Following an unprecedented collapse in global GDP, the global economy has begun to recover as lockdowns have been relaxed. Global equity markets recovered much of their first quarter losses and liquidity conditions improved considerably.
The current recovery is encouraging, but it was from a very low base. While re-openings and signs of a rebound are encouraging, uncertainty over whether the recovery can be sustained beyond the immediate rebound remains.
Equity valuations, particularly in the US, are stretched by historical standards. However, equity valuation are reasonable, if not cheap, versus government bonds. The prospective equity risk premium is high by historical standards, although short-term risks are also high.
Holding cash and Treasuries almost guarantees a loss in purchasing power over the long-term. We suggest institutions consider reviewing their strategic asset allocation to test the viability of their objectives against their risk tolerance. The decline in expected returns from high quality bonds will make it more challenging to meet typical long-term return objectives.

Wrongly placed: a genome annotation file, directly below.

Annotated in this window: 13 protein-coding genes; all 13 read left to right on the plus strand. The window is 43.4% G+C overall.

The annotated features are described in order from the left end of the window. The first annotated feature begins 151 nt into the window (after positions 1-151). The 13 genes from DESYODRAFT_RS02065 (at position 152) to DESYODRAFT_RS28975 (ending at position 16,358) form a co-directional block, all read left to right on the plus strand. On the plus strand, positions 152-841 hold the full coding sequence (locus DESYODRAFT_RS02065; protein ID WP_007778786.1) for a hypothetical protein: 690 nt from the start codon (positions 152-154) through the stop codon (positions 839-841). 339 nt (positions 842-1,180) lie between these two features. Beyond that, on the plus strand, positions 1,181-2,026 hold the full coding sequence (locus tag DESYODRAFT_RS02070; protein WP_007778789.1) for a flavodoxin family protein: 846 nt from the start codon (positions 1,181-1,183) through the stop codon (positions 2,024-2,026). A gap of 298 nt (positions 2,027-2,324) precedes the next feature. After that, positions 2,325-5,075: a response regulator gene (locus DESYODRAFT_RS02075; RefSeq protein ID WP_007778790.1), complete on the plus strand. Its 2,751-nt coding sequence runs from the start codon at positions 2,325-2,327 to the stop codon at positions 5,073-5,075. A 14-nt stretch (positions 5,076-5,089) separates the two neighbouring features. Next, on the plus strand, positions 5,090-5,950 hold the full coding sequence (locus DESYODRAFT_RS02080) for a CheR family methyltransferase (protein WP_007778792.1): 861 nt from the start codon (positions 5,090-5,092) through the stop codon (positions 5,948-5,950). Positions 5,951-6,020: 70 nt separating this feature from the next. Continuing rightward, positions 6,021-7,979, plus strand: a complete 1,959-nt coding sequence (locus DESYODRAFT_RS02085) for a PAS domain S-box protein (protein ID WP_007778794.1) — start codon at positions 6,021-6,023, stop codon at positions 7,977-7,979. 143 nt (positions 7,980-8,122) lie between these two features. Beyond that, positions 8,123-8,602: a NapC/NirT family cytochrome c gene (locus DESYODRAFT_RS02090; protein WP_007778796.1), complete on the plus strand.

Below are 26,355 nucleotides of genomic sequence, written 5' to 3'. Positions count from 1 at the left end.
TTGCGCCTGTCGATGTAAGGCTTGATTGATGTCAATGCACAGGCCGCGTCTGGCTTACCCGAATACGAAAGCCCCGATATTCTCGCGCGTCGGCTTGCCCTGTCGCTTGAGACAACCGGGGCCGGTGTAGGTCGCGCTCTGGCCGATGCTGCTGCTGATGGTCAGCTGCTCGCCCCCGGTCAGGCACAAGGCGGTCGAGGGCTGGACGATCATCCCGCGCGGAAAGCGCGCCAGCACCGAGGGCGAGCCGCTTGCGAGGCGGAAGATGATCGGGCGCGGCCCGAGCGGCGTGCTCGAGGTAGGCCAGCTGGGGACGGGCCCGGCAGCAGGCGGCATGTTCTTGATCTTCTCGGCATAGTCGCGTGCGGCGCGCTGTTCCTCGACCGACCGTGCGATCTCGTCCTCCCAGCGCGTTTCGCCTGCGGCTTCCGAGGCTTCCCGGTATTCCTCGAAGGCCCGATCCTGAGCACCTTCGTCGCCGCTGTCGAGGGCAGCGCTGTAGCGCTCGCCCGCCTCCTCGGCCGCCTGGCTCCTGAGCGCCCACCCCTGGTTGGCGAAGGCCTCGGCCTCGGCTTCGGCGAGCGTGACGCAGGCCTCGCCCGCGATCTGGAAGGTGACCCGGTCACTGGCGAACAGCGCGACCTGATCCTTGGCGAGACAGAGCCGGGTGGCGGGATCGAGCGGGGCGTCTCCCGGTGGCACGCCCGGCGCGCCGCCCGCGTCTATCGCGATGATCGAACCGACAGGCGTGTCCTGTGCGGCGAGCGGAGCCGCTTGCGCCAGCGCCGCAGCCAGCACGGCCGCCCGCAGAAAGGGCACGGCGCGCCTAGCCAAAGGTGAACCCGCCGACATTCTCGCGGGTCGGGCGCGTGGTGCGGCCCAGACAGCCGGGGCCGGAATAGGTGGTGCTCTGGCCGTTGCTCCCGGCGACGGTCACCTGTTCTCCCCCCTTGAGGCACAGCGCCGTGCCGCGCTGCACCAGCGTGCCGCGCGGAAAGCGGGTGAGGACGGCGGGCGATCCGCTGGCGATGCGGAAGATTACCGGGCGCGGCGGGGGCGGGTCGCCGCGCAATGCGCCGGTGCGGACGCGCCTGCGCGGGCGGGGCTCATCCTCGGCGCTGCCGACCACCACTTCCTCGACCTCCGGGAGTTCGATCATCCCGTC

Investors should consider asset classes that can dampen volatility with a lower opportunity cost. Hedge funds and other alpha-oriented strategies are also worth consideration. Gold tends to perform well during periods of falling real rates and provides a reasonable hedge to equities.
We retain a positive view on emerging markets. Valuations are reasonably attractive and the ability of the largest countries to control the virus and re-open their economies is positive. However, geopolitical risks remain elevated, particularly as it relates to Hong Kong and US-China tensions.
While credit spreads narrowed during the quarter, we continue to believe there is value within investment-grade corporate bonds. The combination of a more favorable macro environment and direct central bank support should continue to act as a tailwind.
While spreads on HY bonds have narrowed considerably since the end of March, current valuations remain compelling and have historically offered investors an opportunity to generate strong returns on a forward basis. We continue to prefer the risk-to-reward of high yield over equities.